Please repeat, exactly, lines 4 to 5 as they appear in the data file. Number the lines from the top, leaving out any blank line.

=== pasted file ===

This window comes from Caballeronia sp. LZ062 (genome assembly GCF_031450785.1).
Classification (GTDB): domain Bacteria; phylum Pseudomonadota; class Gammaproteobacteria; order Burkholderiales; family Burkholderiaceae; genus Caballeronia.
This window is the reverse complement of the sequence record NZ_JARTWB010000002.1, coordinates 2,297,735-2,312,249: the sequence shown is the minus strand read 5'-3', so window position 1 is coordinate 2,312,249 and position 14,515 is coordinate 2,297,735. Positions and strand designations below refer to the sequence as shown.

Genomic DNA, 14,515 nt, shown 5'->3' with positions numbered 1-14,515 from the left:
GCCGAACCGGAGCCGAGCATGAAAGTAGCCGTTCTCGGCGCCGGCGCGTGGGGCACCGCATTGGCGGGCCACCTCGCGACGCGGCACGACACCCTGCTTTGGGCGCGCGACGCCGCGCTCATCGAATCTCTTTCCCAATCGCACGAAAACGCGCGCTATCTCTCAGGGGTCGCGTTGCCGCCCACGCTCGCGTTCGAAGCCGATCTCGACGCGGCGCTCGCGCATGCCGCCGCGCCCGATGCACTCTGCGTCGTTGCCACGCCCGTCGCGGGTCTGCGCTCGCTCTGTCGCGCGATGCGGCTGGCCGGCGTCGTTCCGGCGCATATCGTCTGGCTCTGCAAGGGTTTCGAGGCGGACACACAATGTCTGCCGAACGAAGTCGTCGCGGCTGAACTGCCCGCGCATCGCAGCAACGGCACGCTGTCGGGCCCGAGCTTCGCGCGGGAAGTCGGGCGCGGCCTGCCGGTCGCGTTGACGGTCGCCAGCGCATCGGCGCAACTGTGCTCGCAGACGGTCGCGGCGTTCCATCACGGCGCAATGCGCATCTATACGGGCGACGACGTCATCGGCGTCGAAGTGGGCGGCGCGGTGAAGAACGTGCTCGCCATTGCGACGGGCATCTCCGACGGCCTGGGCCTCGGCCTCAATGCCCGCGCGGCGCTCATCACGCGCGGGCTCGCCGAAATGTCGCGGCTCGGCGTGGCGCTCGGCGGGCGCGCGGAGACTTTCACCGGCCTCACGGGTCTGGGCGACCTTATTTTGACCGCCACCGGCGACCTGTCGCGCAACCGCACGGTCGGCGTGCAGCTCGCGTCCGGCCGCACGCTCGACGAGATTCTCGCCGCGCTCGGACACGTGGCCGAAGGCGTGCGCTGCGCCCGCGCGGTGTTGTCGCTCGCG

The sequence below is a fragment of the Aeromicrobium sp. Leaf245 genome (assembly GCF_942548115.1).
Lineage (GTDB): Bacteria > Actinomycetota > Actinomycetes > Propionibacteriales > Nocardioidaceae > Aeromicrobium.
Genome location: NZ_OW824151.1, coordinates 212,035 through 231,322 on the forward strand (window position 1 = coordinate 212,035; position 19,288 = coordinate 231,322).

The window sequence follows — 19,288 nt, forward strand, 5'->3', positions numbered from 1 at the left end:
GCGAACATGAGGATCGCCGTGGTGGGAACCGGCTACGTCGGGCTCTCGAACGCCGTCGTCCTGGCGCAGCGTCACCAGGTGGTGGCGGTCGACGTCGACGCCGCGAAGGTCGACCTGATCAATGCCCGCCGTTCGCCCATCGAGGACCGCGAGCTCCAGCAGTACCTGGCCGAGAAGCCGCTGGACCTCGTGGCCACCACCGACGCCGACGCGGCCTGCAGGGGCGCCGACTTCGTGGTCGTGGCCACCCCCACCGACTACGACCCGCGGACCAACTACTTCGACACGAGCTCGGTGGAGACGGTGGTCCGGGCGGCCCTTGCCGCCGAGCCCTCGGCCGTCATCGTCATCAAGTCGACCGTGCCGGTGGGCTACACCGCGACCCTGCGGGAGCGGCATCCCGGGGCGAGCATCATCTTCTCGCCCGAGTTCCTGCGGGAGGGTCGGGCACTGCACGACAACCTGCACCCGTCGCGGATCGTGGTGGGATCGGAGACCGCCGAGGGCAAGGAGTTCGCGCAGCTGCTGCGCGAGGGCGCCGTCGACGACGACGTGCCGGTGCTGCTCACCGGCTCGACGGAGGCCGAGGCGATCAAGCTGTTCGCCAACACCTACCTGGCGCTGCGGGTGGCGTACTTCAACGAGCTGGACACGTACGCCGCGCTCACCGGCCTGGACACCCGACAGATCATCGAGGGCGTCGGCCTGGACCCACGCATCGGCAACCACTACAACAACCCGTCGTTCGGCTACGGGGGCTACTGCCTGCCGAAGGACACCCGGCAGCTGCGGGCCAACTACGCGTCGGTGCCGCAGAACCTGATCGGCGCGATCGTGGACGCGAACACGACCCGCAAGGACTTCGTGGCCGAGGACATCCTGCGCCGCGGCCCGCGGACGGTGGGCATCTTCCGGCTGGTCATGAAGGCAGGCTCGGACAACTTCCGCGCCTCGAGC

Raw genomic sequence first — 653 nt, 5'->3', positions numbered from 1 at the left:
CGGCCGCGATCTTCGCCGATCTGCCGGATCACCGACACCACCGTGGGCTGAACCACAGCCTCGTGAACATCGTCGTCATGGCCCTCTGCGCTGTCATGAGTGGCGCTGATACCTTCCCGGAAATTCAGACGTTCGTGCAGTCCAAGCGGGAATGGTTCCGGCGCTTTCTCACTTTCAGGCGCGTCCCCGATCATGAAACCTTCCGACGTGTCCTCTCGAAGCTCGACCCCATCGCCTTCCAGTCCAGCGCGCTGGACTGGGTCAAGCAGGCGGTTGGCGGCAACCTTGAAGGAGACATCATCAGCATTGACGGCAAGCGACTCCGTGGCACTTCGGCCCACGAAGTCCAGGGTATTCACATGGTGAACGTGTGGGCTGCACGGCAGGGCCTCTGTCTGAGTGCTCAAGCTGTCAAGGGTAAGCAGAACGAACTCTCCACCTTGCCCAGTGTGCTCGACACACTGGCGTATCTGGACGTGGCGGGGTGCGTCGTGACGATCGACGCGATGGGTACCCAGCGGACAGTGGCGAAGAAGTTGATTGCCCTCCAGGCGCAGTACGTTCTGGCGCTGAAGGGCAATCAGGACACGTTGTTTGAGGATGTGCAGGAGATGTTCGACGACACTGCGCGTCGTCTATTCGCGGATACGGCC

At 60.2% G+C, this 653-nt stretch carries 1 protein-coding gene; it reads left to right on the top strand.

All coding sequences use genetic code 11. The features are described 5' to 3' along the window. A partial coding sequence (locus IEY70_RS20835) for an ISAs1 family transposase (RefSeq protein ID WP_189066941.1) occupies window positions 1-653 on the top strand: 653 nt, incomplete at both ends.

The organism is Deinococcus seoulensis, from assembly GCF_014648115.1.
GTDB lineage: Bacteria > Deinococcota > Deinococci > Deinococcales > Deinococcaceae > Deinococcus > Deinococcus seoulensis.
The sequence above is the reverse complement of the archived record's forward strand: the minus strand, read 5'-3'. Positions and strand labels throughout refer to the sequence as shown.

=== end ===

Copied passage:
Genomic DNA, 14,515 nt, shown 5'->3' with positions numbered 1-14,515 from the left:
GCCGAACCGGAGCCGAGCATGAAAGTAGCCGTTCTCGGCGCCGGCGCGTGGGGCACCGCATTGGCGGGCCACCTCGCGACGCGGCACGACACCCTGCTTTGGGCGCGCGACGCCGCGCTCATCGAATCTCTTTCCCAATCGCACGAAAACGCGCGCTATCTCTCAGGGGTCGCGTTGCCGCCCACGCTCGCGTTCGAAGCCGATCTCGACGCGGCGCTCGCGCATGCCGCCGCGCCCGATGCACTCTGCGTCGTTGCCACGCCCGTCGCGGGTCTGCGCTCGCTCTGTCGCGCGATGCGGCTGGCCGGCGTCGTTCCGGCGCATATCGTCTGGCTCTGCAAGGGTTTCGAGGCGGACACACAATGTCTGCCGAACGAAGTCGTCGCGGCTGAACTGCCCGCGCATCGCAGCAACGGCACGCTGTCGGGCCCGAGCTTCGCGCGGGAAGTCGGGCGCGGCCTGCCGGTCGCGTTGACGGTCGCCAGCGCATCGGCGCAACTGTGCTCGCAGACGGTCGCGGCGTTCCATCACGGCGCAATGCGCATCTATACGGGCGACGACGTCATCGGCGTCGAAGTGGGCGGCGCGGTGAAGAACGTGCTCGCCATTGCGACGGGCATCTCCGACGGCCTGGGCCTCGGCCTCAATGCCCGCGCGGCGCTCATCACGCGCGGGCTCGCCGAAATGTCGCGGCTCGGCGTGGCGCTCGGCGGGCGCGCGGAGACTTTCACCGGCCTCACGGGTCTGGGCGACCTTATTTTGACCGCCACCGGCGACCTGTCGCGCAACCGCACGGTCGGCGTGCAGCTCGCGTCCGGCCGCACGCTCGACGAGATTCTCGCCGCGCTCGGACACGTGGCCGAAGGCGTGCGCTGCGCCCGCGCGGTGTTGTCGCTCGCG